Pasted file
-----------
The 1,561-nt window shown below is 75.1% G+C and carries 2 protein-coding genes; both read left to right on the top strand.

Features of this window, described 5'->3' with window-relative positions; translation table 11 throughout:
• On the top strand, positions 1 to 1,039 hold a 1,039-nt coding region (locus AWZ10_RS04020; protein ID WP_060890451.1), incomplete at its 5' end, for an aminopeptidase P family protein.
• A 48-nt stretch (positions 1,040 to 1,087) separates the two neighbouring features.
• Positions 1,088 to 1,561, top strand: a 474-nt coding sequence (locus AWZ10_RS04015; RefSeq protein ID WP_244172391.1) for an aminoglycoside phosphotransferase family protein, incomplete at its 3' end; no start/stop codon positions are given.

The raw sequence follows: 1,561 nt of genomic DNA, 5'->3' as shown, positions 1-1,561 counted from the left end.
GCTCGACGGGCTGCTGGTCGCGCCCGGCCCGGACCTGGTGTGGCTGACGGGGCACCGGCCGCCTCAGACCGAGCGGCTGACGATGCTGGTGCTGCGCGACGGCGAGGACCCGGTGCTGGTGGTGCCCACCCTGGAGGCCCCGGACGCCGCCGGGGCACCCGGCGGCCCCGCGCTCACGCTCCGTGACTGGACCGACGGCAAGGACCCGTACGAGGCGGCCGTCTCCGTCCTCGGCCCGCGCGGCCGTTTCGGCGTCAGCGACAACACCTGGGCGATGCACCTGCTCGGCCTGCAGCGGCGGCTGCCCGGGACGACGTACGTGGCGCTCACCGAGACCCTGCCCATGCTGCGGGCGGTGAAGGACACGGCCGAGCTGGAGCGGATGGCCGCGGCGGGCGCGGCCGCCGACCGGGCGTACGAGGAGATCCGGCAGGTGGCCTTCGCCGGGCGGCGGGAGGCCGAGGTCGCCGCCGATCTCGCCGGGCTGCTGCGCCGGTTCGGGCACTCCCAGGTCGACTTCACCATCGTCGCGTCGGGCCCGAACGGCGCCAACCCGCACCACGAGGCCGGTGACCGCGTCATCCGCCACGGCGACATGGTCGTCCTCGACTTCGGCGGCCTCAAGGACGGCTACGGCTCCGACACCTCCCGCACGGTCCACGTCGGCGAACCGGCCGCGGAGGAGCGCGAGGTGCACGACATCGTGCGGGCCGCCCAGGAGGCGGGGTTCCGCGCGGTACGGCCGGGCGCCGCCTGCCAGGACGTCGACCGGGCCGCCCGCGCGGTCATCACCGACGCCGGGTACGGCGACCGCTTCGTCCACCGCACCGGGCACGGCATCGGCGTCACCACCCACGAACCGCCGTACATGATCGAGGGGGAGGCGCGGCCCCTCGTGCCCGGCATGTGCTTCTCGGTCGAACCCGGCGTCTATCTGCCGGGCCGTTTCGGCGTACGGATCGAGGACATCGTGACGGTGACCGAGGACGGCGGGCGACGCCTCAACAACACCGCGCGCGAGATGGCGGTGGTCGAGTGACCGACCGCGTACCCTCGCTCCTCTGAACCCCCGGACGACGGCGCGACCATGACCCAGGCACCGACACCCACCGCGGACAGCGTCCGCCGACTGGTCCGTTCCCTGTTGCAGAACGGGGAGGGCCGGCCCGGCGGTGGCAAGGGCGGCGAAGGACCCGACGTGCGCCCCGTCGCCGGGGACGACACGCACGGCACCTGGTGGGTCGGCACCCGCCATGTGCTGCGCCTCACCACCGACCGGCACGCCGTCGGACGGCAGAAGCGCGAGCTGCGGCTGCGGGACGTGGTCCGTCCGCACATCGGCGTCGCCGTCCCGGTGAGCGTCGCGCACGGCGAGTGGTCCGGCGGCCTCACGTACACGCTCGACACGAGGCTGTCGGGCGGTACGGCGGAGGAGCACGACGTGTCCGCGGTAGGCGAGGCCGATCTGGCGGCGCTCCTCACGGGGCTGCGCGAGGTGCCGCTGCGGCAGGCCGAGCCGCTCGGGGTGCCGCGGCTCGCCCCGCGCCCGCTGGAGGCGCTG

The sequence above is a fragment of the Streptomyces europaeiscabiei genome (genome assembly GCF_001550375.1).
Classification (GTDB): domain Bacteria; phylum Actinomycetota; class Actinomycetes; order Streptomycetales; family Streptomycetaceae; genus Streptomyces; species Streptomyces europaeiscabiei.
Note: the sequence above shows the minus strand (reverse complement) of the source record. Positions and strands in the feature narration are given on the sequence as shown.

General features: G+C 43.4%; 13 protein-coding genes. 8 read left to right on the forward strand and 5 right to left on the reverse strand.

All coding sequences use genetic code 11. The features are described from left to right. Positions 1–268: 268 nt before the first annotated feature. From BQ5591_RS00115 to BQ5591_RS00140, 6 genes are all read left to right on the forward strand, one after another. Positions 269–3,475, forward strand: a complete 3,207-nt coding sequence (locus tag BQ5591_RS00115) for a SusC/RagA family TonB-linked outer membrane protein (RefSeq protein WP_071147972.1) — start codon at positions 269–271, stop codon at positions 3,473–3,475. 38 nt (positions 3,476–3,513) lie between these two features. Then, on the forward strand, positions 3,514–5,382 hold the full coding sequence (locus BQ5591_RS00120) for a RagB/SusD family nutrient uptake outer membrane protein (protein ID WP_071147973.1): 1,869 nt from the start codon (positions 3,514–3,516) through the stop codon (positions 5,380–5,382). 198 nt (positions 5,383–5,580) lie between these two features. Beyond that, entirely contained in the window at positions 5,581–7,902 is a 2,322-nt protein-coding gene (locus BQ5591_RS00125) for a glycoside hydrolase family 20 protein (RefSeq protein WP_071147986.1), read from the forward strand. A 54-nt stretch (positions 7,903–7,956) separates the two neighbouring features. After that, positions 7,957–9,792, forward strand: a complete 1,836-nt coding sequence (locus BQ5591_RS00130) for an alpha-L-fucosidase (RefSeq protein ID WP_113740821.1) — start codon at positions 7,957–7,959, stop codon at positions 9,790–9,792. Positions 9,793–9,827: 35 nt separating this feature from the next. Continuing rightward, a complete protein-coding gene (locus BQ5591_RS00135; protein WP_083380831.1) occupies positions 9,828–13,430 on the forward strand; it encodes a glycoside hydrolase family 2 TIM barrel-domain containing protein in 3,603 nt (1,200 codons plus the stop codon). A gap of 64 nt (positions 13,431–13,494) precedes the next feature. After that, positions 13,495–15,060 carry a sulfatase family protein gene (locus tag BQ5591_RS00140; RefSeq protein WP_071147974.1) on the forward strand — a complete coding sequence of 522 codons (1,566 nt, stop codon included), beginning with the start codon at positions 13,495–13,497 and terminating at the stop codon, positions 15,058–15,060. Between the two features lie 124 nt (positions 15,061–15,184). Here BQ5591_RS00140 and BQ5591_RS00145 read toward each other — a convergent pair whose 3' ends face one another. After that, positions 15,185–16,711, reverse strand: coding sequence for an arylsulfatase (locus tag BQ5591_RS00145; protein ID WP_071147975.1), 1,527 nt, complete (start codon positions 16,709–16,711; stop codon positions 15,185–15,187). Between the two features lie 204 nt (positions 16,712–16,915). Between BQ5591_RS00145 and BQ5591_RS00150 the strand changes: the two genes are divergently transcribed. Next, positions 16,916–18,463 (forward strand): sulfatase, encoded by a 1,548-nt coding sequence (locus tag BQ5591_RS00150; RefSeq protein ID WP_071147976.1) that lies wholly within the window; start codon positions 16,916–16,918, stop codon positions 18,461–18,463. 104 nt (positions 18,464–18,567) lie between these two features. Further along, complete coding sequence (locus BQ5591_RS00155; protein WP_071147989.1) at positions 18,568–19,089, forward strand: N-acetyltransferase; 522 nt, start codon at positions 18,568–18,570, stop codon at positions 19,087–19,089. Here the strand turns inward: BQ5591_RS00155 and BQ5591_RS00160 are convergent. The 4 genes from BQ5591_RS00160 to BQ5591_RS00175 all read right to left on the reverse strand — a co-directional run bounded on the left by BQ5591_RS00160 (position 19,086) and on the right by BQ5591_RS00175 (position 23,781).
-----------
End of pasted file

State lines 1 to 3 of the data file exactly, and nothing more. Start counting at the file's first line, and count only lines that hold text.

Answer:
The 1,561-nt window shown below is 75.1% G+C and carries 2 protein-coding genes; both read left to right on the top strand.

Features of this window, described 5'->3' with window-relative positions; translation table 11 throughout:
• On the top strand, positions 1 to 1,039 hold a 1,039-nt coding region (locus AWZ10_RS04020; protein ID WP_060890451.1), incomplete at its 5' end, for an aminopeptidase P family protein.